A Proper Office
A few years back, Dan and I bought a derelict house. There's something in our collective DNA that makes us take the route less travelled: the tough trail ... the witless way, some might say. We like a challenge and this was huge! It had been empty for years.
The oldest part of the house is over 500 years: low beams, crumbling walls and a distinct lack of ceiling in the upstairs hallway … you get the idea. It was uninhabitable.
However, inhabit it we did. On 23rd December, to be precise. We had invited Mother in law, Dan’s son and my sister to stay for Christmas. This might sound like another of our crazy plans, but when we asked them to visit we thought we’d still be in our perfectly warm, dry old house until January. The bank, however, had other ideas: as the house we were to buy had been repossessed some years before, we had just six weeks to complete or they’d offer it to the next couple in the queue. Forty two short days to sort the mortgage, survey, legals, prepare for Christmas, continue to work … and our time would be up on the 18th December. On that snowy Friday (yes, the first heavy snow in the south east for years) we were on our way. Bye bye lovely old house, Hello new challenge. Just one problem: we’d moved out and the new owners were moving in when we discovered the person holding the keys to our next abode had gone away for the weekend, leaving the offices and said keys locked for five long days.
Our possessions and hired van were duly packed in the warehouse we now felt lucky to rent. We three (Dan, the cat and I) stayed the weekend at my sister’s house, with her two cats (Season of Joy-hissy-Joy).
Finally, possessions in, oil tank filled and heating on 24/7, we gingerly turned on the water.
“The taps upstairs are still open. I can hear them.” I called.
“Okey dokey, no panic.”
We wandered up the rickety stairs to find water cascading from the loft, through the gap where the ceiling used to be. Amazingly, we found a couple of plumbers happy to come that day (at a price) and fix the broken pipes.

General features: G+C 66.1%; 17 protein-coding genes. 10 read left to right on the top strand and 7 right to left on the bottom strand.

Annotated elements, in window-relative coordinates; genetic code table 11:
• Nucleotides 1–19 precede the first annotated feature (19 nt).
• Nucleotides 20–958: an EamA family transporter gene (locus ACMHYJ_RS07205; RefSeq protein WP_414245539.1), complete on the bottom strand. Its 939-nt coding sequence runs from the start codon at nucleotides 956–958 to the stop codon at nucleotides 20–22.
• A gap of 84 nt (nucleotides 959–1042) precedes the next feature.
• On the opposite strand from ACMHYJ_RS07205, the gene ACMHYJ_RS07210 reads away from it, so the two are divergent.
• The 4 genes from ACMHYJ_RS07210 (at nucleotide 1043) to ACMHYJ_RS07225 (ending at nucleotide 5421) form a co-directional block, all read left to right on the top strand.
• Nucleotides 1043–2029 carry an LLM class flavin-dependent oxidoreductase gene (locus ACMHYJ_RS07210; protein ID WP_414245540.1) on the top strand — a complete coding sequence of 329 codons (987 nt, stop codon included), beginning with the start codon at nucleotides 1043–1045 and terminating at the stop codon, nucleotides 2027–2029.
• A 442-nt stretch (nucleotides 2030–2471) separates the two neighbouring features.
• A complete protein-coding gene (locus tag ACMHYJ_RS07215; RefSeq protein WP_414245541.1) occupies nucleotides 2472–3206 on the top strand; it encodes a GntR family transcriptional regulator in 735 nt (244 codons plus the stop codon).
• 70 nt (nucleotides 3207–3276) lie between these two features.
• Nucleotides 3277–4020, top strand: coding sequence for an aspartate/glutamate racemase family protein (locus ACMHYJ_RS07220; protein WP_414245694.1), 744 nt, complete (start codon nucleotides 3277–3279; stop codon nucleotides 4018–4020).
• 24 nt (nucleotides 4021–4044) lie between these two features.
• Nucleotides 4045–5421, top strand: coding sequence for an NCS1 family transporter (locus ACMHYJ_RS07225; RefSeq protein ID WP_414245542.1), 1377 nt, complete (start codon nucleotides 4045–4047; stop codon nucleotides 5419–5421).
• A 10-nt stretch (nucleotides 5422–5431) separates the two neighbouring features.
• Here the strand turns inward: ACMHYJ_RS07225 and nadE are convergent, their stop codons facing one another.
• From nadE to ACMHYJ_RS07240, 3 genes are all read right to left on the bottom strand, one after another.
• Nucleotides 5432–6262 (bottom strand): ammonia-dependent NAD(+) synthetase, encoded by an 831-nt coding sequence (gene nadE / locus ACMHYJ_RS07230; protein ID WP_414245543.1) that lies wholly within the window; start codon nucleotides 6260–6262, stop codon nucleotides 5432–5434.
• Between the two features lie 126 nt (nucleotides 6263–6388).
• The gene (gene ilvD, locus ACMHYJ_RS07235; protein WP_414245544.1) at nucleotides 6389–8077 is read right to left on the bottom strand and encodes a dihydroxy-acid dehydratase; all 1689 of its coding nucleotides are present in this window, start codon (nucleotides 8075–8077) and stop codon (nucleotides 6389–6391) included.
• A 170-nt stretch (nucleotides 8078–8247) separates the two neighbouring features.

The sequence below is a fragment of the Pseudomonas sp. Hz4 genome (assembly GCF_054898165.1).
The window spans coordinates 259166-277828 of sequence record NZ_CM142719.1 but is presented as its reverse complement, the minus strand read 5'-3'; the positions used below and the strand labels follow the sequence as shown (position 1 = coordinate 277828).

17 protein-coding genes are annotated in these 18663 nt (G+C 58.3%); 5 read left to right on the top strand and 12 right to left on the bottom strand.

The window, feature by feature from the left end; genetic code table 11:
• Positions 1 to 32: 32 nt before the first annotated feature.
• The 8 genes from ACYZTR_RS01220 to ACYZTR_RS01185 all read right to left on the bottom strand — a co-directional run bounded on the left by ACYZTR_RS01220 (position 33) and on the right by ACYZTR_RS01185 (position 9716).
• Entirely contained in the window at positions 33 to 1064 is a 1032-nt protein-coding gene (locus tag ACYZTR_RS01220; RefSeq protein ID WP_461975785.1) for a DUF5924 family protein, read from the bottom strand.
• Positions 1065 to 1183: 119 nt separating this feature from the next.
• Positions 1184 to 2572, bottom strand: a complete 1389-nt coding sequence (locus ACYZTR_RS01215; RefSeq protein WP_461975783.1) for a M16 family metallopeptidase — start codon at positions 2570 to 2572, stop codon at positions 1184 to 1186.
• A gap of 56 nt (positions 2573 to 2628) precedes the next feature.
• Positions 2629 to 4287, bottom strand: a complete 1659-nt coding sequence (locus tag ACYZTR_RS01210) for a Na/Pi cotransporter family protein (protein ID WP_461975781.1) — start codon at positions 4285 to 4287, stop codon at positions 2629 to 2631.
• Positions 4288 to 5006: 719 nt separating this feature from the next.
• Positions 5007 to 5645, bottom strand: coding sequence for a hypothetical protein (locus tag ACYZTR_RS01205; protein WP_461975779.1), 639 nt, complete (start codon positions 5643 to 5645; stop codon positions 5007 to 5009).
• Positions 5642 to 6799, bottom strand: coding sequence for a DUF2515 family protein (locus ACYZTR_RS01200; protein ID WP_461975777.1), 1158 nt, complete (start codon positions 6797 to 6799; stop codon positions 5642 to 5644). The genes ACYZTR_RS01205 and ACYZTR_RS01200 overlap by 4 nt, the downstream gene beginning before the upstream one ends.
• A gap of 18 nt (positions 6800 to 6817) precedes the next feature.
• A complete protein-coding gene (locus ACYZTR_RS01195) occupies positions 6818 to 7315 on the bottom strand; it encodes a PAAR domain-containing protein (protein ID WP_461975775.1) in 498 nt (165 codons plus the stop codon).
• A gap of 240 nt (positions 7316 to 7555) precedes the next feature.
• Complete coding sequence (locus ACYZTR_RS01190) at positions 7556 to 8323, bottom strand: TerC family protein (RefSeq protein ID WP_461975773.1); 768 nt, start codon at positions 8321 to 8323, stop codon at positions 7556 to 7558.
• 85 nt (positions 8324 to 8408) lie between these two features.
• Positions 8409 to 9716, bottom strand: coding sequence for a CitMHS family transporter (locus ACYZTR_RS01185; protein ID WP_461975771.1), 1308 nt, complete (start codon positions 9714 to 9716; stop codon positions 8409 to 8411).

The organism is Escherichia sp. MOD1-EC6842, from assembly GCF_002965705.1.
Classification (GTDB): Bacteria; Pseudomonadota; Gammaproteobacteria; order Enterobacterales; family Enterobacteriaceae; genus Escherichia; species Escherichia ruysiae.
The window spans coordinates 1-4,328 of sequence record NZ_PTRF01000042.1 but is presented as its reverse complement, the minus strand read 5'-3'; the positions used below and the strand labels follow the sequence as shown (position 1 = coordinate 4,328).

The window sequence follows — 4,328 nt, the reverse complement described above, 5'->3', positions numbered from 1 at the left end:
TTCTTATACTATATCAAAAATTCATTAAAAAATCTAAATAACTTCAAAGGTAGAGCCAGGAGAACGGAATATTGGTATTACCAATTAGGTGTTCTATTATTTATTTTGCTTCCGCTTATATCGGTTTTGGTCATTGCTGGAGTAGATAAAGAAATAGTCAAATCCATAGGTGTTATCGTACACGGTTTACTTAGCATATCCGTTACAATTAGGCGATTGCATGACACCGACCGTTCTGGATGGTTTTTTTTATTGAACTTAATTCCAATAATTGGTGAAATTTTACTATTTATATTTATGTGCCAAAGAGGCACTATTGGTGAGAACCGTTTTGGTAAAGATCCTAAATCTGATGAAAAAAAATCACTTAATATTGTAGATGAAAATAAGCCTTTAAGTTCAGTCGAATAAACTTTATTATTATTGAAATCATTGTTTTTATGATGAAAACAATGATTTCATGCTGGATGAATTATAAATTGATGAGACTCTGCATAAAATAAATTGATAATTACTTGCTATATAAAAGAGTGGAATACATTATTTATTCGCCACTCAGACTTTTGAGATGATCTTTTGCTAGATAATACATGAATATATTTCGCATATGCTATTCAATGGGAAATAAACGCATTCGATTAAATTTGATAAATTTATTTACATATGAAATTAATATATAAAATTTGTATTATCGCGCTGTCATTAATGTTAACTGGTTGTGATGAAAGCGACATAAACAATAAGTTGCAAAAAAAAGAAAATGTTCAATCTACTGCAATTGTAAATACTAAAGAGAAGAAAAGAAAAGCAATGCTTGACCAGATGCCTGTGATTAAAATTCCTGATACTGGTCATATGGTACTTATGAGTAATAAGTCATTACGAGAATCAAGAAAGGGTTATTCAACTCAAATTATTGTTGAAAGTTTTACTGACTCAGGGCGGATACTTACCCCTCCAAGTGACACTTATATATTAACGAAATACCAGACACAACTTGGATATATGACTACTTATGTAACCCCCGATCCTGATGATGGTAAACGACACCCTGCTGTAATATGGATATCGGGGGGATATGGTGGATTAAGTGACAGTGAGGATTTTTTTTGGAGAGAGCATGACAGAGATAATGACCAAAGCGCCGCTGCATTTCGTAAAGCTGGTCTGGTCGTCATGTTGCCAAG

I turned on the kitchen lights and sister shouted, “There’s smoke coming from under the cupboards!”
Many panics later, we got into bleach and scrubbing mode, whilst Dan made (literally made) beds for our unprepared guests.
Over the next two days and nights we unpacked what we could, made sure kitchen, bathrooms and three bedrooms were semi-sterile, vaguely habitable and warm. We bought two Christmas trees and enough lights to blow the already dodgy fusebox, collected pre-ordered food from the local farm shop and tried to pretend it was our Christmas wonderland.
Dan’s 90 year-old mother was a star, his son and my sister (along with more than a bottle of wine) kept spirits up and over the coming days we had more fun than a school sleepover.
Fast-forward a few years, achey backs all round and a part renovated property I was looking forward to growing my nails and feeling like a human again.
Dan was working at our other business premises nearby, whilst my new office was the “wonky bedroom” in the old part of the house. So wonky is it that he had to build blocks to go under one end of the bed, in order that people could sleep in it without sliding out.
When Dan joined me in the business, we decided we should, at least, be working in the same premises. I tried to convince him that he could use another bedroom as an office. There were many clues that told us this wouldn’t work. In our half-renovated abode, lighting and low beams made it cosy and almost impossible to read without a head torch. Add to that we had no room for multiple printers and all the normal office paraphernalia we take for granted. So running back and forth between bedrooms/offices would knock productive hours off each day. And whilst I can shut the world out when I’m in work mode, Dan (the DIY man) looks around the house and can only think about the next beam that needs clingstrip or brickwork to be fixed.
Having finally won me round he told me that he’d already seen offices just a mile from our house and agreed a moving in date with the owners. Over one weekend we deposited our gear, assembled desks and generally created a space that felt like work … massively less painful than the house move.
Grubby and pleased, we celebrated a milestone: we had become a real company with actual offices and a meeting desk to boot.
It’s lovely to be able to ask a quick question without fighting for WiFi or a text signal in our rural abode. The wonky room has resumed its original role as guest bedroom. The printers, binding machine, stationery, ever-elusive stapler and Sharpies are there in sight of us both. We spend more time working and less discussing the next renovation project. Our new team members can come in when they need and there’s space for all.
Having a dedicated workspace really is important. The small everyday niggles have evaporated, workflow makes more sense, a quick question really is just that and when it’s time for home, we close that door and try to maintain that elusive thing called work-life balance.
Only thing is, the life part of the equation still comprises an ongoing renovation.
See you soon